Mapletree sees opportunities in China property market despite challenges

Celebrating 10 years operating in the mainland market, Singapore-based Mapletree is focusing its China expansion on coastal cities under the leadership of regional CEO Quek Kwang Meng

PUBLISHED : Wednesday, 10 June, 2015, 4:00am
UPDATED : Wednesday, 10 June, 2015, 4:00am

Quek Kwang Meng joined Mapletree in March 2012 as regional chief executive officer for China and India.

He is now leading business expansion efforts in the two key markets, with direct responsibility over the group's non-reit assets.

Before joining Mapletree, Quek was the global co-head and managing director for real estate investments in Citi Private Bank, and prior to that he served as managing director with CapitaLand Financial.

Could you tell us your geographic focus and expansion plan in China?

Mapletree will continue to focus our investments and evaluate opportunities in the existing first- and second-tier cities. Although we are seeing challenges in the residential and retail markets in China, we believe opportunities still exist. Therefore, we are still evaluating projects and expanding, and remain selectively focused on specific asset classes and micro-markets where we continue to see growth.

How will Mapletree take advantage of China's urbanisation drive to seek further growth?

We'll be very much in line with China's urbanisation drive. Why we concentrate on the coastal cities is because we feel that most of the Chinese population would want to migrate to the coastal cities where they can get the jobs.

2015 is the 10th anniversary for Mapletree since you entered China in 2005. Could you brief us on Mapletree China's achievements in that time?

Our China presence has grown in the last decade from when we first entered China with investments in logistic properties. Our business has since expanded into industrial, office, retail and mixed-use developments in various China cities including Shanghai, Beijing, Guangzhou, Foshan, Ningbo, Tianjin, Wuxi, as well as Hong Kong.

Presently the region houses over S$10 billion in assets under management for the group.

There's heated competition among commercial properties in China. How does VivoCity compete in the market and what do you think is the key to success here?

VivoCity is Mapletree's retail brand and is based on the successful attributes of VivoCity Singapore. Today, the brand is also established in other cities in China, such as Xi'an and Nanhai, and similarly also in Vietnam.

The success of VivoCity in Singapore is primarily because the mall constantly seeks to deliver a vibrant and stimulating experience as a one-stop lifestyle and retail destination for families and individuals alike. It features wide and open spaces to enhance the shopping experience, and entertainment and relaxation features.

VivoCity Shanghai is designed with an expansive 10,000 sq m landscaped garden that includes a children's playground and a modern amphitheatre. Like VivoCity in Singapore, it will host an eventful calendar of plays, cultural performances, fashion shows and live concerts for consumers in Shanghai.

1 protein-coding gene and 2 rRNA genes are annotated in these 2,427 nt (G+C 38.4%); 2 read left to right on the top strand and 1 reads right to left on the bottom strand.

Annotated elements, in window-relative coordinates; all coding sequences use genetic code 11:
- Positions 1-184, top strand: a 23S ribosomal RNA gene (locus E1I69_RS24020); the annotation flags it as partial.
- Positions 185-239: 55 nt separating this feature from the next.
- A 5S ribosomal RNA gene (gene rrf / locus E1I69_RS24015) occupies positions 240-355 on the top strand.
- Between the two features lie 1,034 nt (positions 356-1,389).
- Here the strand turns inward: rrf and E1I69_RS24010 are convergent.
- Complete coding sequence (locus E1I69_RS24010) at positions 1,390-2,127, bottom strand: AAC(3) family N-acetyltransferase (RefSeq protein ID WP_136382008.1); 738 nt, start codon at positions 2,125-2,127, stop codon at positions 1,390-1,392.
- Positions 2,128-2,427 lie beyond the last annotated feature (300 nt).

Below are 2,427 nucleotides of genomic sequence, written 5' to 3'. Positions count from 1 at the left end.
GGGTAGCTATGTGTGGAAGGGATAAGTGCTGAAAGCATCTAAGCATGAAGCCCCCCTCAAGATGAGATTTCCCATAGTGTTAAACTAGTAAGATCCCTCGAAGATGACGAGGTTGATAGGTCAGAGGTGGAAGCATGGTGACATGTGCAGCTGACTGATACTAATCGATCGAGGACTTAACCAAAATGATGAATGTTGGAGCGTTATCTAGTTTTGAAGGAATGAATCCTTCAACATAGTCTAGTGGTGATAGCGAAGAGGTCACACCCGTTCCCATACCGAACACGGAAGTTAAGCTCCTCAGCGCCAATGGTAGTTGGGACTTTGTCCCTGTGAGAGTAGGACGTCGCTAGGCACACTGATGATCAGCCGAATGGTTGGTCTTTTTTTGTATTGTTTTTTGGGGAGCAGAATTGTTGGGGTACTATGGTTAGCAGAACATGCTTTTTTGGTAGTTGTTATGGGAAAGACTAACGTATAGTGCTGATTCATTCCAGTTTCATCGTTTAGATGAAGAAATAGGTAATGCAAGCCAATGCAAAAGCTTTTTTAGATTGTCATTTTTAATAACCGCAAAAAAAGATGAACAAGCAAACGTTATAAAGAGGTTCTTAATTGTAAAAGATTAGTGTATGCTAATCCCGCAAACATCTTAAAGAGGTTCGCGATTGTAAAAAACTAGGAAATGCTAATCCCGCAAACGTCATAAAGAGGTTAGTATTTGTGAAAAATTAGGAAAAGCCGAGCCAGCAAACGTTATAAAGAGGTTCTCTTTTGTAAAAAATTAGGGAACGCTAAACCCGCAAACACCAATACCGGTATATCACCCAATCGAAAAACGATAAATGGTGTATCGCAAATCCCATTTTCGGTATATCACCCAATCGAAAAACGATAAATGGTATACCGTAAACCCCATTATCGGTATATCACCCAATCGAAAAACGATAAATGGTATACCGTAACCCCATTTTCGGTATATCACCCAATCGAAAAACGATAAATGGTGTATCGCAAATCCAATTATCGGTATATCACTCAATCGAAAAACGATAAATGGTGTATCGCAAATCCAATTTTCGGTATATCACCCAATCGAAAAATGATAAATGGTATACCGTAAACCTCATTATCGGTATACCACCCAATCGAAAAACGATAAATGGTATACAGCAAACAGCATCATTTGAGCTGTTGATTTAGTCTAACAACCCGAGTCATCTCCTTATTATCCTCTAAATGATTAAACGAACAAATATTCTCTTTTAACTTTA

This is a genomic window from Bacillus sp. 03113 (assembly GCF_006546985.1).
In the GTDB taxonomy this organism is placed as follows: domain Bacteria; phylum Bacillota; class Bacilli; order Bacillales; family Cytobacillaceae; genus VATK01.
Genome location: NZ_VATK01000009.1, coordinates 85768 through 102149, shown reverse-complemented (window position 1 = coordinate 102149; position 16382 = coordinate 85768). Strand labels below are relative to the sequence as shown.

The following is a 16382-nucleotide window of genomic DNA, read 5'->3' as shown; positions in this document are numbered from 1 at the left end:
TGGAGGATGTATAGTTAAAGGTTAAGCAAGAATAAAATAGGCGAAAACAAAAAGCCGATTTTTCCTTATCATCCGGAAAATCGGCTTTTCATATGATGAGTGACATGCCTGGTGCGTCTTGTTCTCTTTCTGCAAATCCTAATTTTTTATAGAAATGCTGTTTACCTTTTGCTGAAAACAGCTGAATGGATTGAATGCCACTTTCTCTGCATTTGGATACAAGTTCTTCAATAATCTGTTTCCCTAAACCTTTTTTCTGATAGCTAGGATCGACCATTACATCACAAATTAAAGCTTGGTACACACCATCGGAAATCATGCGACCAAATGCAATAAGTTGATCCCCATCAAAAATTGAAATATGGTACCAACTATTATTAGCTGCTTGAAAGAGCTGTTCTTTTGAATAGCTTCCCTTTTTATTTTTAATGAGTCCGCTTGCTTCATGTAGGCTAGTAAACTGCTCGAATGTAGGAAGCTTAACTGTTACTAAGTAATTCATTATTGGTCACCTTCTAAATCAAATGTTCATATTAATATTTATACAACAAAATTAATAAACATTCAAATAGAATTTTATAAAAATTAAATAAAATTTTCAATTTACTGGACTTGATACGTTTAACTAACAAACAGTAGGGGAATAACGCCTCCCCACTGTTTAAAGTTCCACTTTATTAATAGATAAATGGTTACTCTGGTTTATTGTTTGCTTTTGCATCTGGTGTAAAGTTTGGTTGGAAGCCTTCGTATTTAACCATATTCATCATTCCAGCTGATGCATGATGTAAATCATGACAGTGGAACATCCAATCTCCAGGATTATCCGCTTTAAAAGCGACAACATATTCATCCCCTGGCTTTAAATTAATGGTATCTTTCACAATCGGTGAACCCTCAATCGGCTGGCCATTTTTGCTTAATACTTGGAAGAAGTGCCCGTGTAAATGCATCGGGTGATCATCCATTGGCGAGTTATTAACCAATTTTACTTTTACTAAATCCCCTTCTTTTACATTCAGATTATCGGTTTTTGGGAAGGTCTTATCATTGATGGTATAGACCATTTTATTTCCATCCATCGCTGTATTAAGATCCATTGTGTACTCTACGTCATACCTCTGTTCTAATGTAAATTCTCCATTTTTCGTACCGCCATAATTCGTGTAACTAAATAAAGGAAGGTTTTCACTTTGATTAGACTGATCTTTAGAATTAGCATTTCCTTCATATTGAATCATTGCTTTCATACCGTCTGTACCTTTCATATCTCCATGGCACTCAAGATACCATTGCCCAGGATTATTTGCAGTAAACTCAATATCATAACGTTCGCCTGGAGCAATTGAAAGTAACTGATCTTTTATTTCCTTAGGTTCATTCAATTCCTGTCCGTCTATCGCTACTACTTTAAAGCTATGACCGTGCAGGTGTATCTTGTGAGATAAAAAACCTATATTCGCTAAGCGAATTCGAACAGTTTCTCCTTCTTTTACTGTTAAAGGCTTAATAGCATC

What's the significance of Mapletree Business City Shanghai and VivoCity Shanghai project to Mapletree China?

The combined project constitutes our largest single investment in China to date. China has undergone rapid economic growth in the past 10 years, and given Shanghai's status as the financial and trading centre of the country, the intense urbanisation and the robust business expansion the city has undergone is set to continue. We believe these trends will continue to drive occupancy and rents in the traditional CBD areas.

Could you share with us your view on mainland China's private equity real estate funds?

The private equity market in China is still growing. There are polices that have been introduced which need more time to mature and be tested. While this can present challenges, it also means that there will be plenty of opportunities ahead. As such, we are still viewing this market positively.

Recently many companies are hoping to adopt an asset light business model in their operations, and this will also boost the importance of private equity.

Mapletree employs an asset-light business model that combines real estate capital management, development and investment skills to deliver consistently high returns from its portfolio. We'll continue to use our asset-light business model to chase growth in China.

Will Mapletree invest more in the logistics segment in China?

In terms of logistics business, we follow the needs of our existing customers. We'll invest in places where our customers go. We would like to expand our logistic businesses in China.

What's your take on China's reit market?

We are quite optimistic that the Chinese government will work out more specific reit policies and they will come out in the near future.

What's the biggest difficulty in doing business in mainland China now?

The difficulty in doing business in China now is the rising cost and high taxation. Margins are continually being squeezed, and companies need to look at cost-cutting measures to improve their margins.